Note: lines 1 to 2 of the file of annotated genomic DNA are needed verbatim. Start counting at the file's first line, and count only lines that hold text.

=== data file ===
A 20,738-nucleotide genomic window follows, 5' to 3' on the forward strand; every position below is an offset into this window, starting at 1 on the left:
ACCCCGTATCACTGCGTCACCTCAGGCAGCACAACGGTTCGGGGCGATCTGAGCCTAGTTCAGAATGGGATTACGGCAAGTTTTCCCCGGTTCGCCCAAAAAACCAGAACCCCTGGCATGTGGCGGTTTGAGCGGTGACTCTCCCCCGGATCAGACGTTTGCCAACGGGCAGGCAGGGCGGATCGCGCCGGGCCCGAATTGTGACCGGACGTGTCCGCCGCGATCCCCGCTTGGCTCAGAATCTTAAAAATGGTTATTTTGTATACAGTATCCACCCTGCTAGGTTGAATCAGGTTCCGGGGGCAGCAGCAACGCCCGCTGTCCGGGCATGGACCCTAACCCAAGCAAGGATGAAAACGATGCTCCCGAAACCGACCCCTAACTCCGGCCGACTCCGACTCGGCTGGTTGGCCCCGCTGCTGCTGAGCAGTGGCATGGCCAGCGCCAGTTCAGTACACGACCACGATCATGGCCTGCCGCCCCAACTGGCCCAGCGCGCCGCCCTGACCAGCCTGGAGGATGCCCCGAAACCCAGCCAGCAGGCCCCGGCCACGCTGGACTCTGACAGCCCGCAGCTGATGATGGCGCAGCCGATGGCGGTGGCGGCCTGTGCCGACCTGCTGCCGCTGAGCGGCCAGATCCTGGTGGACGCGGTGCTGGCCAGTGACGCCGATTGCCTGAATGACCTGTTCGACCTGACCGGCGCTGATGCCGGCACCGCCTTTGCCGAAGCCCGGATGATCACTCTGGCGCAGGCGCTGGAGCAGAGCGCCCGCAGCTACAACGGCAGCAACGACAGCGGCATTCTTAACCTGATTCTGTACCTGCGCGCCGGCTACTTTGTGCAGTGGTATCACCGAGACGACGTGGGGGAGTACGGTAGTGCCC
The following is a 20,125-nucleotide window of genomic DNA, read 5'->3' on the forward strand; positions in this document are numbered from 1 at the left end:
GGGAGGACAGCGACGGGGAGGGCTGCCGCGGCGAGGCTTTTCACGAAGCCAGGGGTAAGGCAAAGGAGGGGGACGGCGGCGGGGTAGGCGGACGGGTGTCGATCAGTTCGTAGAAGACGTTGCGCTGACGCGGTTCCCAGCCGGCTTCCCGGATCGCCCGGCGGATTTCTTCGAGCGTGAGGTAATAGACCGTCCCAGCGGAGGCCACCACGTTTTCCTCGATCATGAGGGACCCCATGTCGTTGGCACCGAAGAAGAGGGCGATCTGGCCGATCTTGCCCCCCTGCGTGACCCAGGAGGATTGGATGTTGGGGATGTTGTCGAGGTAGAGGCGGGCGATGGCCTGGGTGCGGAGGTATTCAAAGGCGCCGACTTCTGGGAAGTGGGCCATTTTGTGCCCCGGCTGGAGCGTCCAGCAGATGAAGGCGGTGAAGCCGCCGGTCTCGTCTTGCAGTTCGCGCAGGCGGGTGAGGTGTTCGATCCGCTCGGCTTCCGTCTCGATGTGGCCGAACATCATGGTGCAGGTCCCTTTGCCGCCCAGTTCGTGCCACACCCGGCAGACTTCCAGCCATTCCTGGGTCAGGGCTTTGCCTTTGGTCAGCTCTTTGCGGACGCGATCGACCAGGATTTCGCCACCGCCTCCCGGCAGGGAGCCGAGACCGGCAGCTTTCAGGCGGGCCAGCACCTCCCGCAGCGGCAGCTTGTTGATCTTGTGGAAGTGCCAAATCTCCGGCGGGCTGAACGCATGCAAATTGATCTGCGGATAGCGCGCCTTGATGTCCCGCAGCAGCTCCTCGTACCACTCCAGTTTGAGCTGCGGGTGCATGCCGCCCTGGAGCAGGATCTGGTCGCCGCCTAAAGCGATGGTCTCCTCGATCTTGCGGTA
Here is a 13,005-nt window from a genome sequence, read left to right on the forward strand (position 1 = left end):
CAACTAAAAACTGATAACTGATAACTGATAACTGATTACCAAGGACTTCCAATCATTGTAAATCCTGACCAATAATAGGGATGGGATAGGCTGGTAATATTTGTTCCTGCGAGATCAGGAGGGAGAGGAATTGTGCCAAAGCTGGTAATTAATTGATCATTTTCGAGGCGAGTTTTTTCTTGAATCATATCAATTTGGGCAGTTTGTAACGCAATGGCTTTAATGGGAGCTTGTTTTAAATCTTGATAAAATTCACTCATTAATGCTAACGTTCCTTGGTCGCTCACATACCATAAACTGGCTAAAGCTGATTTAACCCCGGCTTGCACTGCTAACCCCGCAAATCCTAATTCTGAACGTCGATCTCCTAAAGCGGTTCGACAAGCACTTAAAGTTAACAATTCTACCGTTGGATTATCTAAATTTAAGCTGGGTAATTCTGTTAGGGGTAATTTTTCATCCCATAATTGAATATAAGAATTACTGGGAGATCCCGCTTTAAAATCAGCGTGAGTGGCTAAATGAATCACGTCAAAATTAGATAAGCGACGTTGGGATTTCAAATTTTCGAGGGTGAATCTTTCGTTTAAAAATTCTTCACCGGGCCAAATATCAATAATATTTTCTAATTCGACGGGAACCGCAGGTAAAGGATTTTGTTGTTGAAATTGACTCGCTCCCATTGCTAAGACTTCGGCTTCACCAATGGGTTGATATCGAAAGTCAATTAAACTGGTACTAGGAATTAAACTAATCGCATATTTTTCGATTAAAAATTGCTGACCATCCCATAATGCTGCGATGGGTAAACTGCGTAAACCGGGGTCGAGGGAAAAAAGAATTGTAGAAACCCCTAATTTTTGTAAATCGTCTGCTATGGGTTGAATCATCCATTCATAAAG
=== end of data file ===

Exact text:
A 20,738-nucleotide genomic window follows, 5' to 3' on the forward strand; every position below is an offset into this window, starting at 1 on the left:
ACCCCGTATCACTGCGTCACCTCAGGCAGCACAACGGTTCGGGGCGATCTGAGCCTAGTTCAGAATGGGATTACGGCAAGTTTTCCCCGGTTCGCCCAAAAAACCAGAACCCCTGGCATGTGGCGGTTTGAGCGGTGACTCTCCCCCGGATCAGACGTTTGCCAACGGGCAGGCAGGGCGGATCGCGCCGGGCCCGAATTGTGACCGGACGTGTCCGCCGCGATCCCCGCTTGGCTCAGAATCTTAAAAATGGTTATTTTGTATACAGTATCCACCCTGCTAGGTTGAATCAGGTTCCGGGGGCAGCAGCAACGCCCGCTGTCCGGGCATGGACCCTAACCCAAGCAAGGATGAAAACGATGCTCCCGAAACCGACCCCTAACTCCGGCCGACTCCGACTCGGCTGGTTGGCCCCGCTGCTGCTGAGCAGTGGCATGGCCAGCGCCAGTTCAGTACACGACCACGATCATGGCCTGCCGCCCCAACTGGCCCAGCGCGCCGCCCTGACCAGCCTGGAGGATGCCCCGAAACCCAGCCAGCAGGCCCCGGCCACGCTGGACTCTGACAGCCCGCAGCTGATGATGGCGCAGCCGATGGCGGTGGCGGCCTGTGCCGACCTGCTGCCGCTGAGCGGCCAGATCCTGGTGGACGCGGTGCTGGCCAGTGACGCCGATTGCCTGAATGACCTGTTCGACCTGACCGGCGCTGATGCCGGCACCGCCTTTGCCGAAGCCCGGATGATCACTCTGGCGCAGGCGCTGGAGCAGAGCGCCCGCAGCTACAACGGCAGCAACGACAGCGGCATTCTTAACCTGATTCTGTACCTGCGCGCCGGCTACTTTGTGCAGTGGTATCACCGAGACGACGTGGGGGAGTACGGTAGTGCCC